6. Your Energy Levels are High

In addition to making you feel generally awful, chronic fatigue compromises your immune system. One 2012 study determined that a prolonged lack of sleep invokes both chronic low-grade inflammation and immunodeficiency, resulting in poor health. 

But you likely don’t even need scientific studies to confirm that when you consistently get too little sleep, you’re grouchy, foggy, and get sick more easily.

Daily Habits to Strengthen Your Immune System

Given the extensive science behind all the ways diet and lifestyle choices can significantly impact your immune system, there are four key areas to focus on that should help improve and maintain your health.

Get at Least 7 Hours of Sleep Every Night

Getting regular sleep is among the first lines of defense against illness. One 2022 study cites seven hours as an optimal nightly duration. 

While you might personally feel your best with more than seven hours a night, what’s key is taking care to foster and protect your sleep so you get what you need. Keep your bedroom cool (65 to 70 degrees Fahrenheit is ideal) and dark, leave distracting electronics elsewhere, and establish a calming bedtime routine so that when your head finally hits the pillow, you’re mentally ready for a night of uninterrupted shut-eye. 

Eat a Balanced, Nutrient-Rich Diet

A rich and balanced diet is key for immune health.

What we eat can have a significant negative impact on our gut flora. Studies show that in wealthy countries, dietary changes (specifically, eating a diet low in fiber but high in salt, saturated fats, and refined carbs) along with sedentary lifestyles and excessive antibiotic use are all connected to a less diverse, less resilient gut microbiome, which seems to be linked in turn to a rise in inflammation and autoimmune disorders.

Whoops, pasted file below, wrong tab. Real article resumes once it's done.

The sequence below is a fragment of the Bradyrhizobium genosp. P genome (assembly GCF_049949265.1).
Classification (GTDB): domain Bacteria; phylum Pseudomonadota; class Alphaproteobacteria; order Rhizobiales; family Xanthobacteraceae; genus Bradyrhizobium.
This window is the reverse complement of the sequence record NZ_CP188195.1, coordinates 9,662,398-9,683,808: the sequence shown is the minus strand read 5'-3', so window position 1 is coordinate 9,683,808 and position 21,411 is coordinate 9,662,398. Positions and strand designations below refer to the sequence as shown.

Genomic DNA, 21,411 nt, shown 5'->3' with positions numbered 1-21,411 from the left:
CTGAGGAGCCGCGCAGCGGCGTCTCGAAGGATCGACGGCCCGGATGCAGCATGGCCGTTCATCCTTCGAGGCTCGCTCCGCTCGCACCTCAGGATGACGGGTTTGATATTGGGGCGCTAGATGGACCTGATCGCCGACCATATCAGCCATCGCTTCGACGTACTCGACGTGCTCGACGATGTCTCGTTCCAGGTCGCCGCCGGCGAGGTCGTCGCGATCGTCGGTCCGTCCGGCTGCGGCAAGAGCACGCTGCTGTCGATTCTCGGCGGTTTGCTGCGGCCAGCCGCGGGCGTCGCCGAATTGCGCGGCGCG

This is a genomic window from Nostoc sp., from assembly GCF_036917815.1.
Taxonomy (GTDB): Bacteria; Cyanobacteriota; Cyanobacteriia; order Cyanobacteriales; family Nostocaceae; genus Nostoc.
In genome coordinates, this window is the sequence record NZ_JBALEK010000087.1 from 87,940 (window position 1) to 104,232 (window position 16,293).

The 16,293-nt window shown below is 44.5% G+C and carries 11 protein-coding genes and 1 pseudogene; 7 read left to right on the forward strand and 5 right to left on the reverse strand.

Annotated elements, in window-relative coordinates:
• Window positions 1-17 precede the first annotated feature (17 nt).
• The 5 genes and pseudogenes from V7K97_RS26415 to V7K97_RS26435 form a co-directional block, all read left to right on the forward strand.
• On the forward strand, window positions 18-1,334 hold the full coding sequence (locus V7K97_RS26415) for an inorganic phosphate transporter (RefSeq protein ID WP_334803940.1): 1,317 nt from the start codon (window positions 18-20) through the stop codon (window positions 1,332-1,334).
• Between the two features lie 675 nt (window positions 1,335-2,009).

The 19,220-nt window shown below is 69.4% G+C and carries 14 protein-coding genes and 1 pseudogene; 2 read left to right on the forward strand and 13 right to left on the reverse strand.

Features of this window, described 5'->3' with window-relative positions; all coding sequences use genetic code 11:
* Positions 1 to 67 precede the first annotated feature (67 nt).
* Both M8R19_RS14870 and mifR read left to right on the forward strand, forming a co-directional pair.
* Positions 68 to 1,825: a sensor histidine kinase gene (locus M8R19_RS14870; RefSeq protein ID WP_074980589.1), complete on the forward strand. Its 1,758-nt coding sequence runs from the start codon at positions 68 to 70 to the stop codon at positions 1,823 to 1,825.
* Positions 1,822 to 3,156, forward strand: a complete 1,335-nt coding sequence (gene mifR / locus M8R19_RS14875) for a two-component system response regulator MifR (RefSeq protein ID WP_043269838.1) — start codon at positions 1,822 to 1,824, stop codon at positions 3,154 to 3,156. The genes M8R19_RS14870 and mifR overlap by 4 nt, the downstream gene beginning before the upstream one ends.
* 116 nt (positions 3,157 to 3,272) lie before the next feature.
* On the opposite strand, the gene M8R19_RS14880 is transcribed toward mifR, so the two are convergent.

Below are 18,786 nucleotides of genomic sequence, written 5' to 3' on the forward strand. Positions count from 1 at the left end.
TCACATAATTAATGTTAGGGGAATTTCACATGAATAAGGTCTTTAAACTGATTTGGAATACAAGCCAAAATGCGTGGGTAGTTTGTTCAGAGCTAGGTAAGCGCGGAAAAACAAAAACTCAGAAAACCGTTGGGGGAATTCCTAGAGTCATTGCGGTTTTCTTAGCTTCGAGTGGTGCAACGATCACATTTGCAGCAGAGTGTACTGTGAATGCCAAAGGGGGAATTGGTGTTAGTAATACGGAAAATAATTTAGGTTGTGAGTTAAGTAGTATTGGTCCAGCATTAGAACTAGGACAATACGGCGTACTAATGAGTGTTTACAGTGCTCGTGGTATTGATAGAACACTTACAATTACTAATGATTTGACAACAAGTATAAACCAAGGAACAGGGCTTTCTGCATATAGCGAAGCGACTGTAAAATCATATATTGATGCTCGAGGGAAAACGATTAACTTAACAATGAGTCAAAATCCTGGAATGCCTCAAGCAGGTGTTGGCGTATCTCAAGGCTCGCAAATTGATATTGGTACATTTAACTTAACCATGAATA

The cure? As you’d might expect, it’s a nutritious diet including fruits and vegetables, whole grains, proteins, and probiotics. And the research backs it up, as in this 2007 study connecting healthy eating patterns to better immune function and lower inflammation in the study’s participants. 

Exercise Daily

Given that a sedentary lifestyle is part and parcel with a poor diet in terms of a weakened immune system, getting those steps in or hitting the gym seems more important than ever. 

One 2020 paper asserts that regularly getting 45 minutes of moderately intensive physical activity is absolutely a boon. Figure out what gets your heart rate beating at 64% to 76% of its maximum rate for your age, and go for it, whether it’s walking, swimming, cycling, light jogging, a dance class, or…well, you get the idea. 

Find Your Stress Relief

A meta-analysis of more than 300 studies supports the theory that brief, fight-or-flight stress may actually benefit your immune system (thanks to changes that enhance wound repair and stave off infection) but chronic stress has a detrimental effect. 

Of course, it would be glib to advise you to quit your job to escape the daily drag of dealing with a horrible boss. But the good news is that there are numerous other ways you can keep your cortisol levels under control. 

One 2009 study broadly defined leisure activities as hobbies, sports, time in nature, and socializing, and found that the more time participants spent on these activities, the less stressed they were. Meanwhile, this 2021 study across 130 countries found that mindfulness, which can be trained via meditation, was connected with lower stress levels. 

Whether it’s gardening or kickball, find your favorite leisurely pastime and stick with it—your immune system will thank you.  

Your Immune System Works When You Do

Your body works 24/7 to fight off infections. But honing your immune system to be as strong as possible starts with small, daily habits. Whether it’s a ten-minute mindfulness meditation practice, swapping dessert for fresh fruit, or taking the stairs instead of the elevator, all of these seemingly minor practices can positively influence your immune system health and thus, your overall well-being.  

So sleep well, eat well, get moving, and enjoy your good health!